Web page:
### Introduction

After weeks of preparation, the big day has finally arrived. At `10:28 am PST`

, Javier (👨) is moments away from his first interview with Jordanna (👩), a senior software engineer at **MAANG** inc. The **zoom** call begins.

👩 “Thanks for taking the time to interview with us today. We’ll start off with brief introductions. My name is Jordanna and I earned my M.Sc. from UPenn before joining MAANG six years ago. I lead a small user experience team that improves product performance and load times for people with slow internet connections across the rural United States and remote regions of Latin America. Please tell me about yourself.”

👨 “It’s great to meet you Jordanna! I think that’s really cool, and really meaningful to me. I come from El Salvador, and I have often struggled with waiting for slow internet connections. I taught myself to code using Google Colab and google resources evenings and weekends while I studied economics at the National University.”

👩 “Well that’s great! Let’s dive into the first problems. Let’s review the problem statement.” Jordanna copies the following problem statement into the shared code editor and Javier reviews the problem statement.

### Problem Statement

Given an array of integers `nums`

and an integer `target`

, return indices of the two numbers such that they add up to `target`

.

You may assume that each input would have exactly one solution, and you may not use the same element twice.

You can return the answer in any order.

#### Example 1:

```
Input: nums = [2,7,11,15], target = 9
Output: [0,1]
Explanation: Because nums[0] + nums[1] == 9, we return [0, 1]
```

#### Example 2:

```
Input: nums = [3,2,4], target = 6
Output: [1,2]
```

#### Example 3:

```
Input: nums = [3,3], target = 6
Output: [0,1]
```

After carefully reading the problem statement out loud, Javier begins to talk through a possible first pass solution with Jordanna.

👨 “Ok, we have a list of numbers and we need to find the indices of two unique values that add up to the target number. We could start off with a simple brute force solution with two for loops. We could start at `i = 0`

in the outer loop and then loop from `j=i+1`

to `N-1`

in the inner loop. When we find two values at `i`

and `j`

that sum up to the `target`

value, we can return `[i, j]`

as the result.”

👩 “That’s definitely a starting point. What would the time complexity of that solution be?”

👨 “Since we would be using two nested for loops, it wouldn’t be that great. It would be `O(N^2)`

.”

👩 “Do you think you could come up with a `O(N)`

solution?”

👨 “I agree, `O(N^2)`

isn’t that great. Let’s see if we can do better! In order to do better, we are probably going to need to store previous work for future reference. So I suspect that we will probably need to use a **hash map**.”

👩 “I like where this is going Javier, please continue!”

👨 “Ok, since we need to solve this problem in linear time we will want to solve the problem by performing linear passes. We could loop through the `nums`

list and populate a hash map `mp`

with the indices of each value. Since the problem statement tells us that the input data has been designed to give us unique results, we won’t need to worry about having duplicate values mapping back to different indices, is that correct?”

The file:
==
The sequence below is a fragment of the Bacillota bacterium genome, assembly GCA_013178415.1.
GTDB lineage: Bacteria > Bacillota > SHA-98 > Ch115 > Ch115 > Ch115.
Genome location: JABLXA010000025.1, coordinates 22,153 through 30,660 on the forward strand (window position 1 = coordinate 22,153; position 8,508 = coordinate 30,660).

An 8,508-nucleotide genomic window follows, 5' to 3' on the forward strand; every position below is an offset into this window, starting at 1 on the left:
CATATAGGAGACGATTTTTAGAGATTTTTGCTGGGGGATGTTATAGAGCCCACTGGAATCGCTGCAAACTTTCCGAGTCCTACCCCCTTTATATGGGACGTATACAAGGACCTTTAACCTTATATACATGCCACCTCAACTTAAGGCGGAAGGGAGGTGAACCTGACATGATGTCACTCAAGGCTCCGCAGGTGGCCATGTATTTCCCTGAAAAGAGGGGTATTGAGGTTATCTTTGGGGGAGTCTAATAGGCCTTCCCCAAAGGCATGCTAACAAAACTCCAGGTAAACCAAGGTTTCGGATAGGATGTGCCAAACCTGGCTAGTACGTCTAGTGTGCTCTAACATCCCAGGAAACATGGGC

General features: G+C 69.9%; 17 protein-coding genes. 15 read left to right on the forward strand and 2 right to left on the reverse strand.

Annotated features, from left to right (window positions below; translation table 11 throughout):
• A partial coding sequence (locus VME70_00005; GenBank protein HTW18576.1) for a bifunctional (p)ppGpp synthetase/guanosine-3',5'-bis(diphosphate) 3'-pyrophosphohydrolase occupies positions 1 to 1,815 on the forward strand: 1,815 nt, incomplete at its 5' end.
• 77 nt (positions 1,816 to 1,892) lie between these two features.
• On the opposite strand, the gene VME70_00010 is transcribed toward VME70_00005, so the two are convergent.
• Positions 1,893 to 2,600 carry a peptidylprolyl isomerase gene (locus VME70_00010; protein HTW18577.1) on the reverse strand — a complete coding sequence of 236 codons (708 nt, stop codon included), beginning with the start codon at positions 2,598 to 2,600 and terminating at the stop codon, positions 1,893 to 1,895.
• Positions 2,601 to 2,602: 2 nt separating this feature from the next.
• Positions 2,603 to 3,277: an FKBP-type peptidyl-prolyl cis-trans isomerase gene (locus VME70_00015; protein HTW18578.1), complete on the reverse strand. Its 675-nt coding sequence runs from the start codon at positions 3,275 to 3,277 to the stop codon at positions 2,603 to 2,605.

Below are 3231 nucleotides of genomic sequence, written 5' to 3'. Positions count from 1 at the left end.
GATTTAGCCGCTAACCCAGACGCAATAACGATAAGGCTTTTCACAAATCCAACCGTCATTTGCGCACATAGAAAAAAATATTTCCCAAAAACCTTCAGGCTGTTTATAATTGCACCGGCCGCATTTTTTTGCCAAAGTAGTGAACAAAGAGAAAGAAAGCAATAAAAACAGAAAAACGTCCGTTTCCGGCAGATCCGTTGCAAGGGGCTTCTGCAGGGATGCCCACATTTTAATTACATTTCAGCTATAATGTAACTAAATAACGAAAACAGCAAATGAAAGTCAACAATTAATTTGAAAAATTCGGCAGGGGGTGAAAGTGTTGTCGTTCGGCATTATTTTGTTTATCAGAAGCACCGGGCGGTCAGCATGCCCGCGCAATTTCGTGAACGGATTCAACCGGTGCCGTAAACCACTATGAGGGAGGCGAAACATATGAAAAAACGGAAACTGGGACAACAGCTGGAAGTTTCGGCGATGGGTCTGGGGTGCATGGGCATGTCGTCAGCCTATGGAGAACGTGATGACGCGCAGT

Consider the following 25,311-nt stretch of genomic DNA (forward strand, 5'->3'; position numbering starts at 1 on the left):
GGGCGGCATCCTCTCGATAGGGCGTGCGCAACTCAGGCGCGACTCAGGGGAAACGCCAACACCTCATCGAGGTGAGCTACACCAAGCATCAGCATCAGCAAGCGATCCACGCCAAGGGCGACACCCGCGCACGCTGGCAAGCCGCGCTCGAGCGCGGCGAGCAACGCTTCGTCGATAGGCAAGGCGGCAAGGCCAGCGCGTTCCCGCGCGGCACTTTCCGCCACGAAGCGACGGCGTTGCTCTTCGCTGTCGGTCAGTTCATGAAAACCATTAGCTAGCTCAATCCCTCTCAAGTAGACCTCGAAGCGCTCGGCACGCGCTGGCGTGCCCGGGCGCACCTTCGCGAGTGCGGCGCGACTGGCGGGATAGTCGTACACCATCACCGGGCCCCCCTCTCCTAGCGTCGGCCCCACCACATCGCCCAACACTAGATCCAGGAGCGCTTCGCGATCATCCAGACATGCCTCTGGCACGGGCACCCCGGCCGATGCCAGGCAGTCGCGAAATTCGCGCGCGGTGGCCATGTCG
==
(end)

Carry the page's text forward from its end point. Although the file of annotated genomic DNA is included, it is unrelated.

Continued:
👩 “Yes, you are correct. We don’t need to worry about that.”

👨 “Ok! Since our hashmap `mp`

stores the `value-index`

pair, we can employ the concept of `complements`

to solve this problem. A `complement`

is a number derived by subtracting another number from a base number, in our case, the `target`

. If we subtract each `num`

in `nums`

from `target`

, we will eventually find the `complement`

of that operation in the hashmap `mp`

. Once we have done that, we can simply use the current `i`

for the given `num`

and the hashed `i`

from the `complement`

.” Javier writes up the solution and walks through some sample data with Jordanna, and confirms that the runtime is linear.

👩 “This looks good Javier, you do have a linear solution. However, I think we can do a bit better. Can you think of a way where we could do this in one pass?”

👨 “Let’s see what we can do! When `i=0`

, we can’t have a solution yet because the problem statement tells us that we can’t use the same number twice. When `i=1`

, we could actually have a solution. Using this observation, we could check if the `complement`

of `num`

exists in the hashmap `mp`

, if it does, we have our result and we return `[mp[complement], i]`

. If it does not, we can add the `complement`

to the hashmap. Using this logic, we can rewrite the code so that we solve the problem in one pass. This would give us a one pass `O(N)`

implementation.” Javier writes the following code.

### Solution

```
from typing import List
class Solution:
def twoSum(self, nums: List[int], target: int) -> List[int]:
mp = dict()
for i, num in enumerate(nums):
comp = target - num
if comp in mp:
return [mp[comp], i]
else:
mp[num] = i
```

👩 “This looks good Javier, can you run through an example input?”

👨 “For sure!” Javier runs through an example set of inputs, finds a syntax error, and promptly corrects it. With time left at the end of the interview, Javier asks Jordanna some questions about her experiences at MAANG and the interview ends with everyone feeling good. At least Javier thinks everything went well!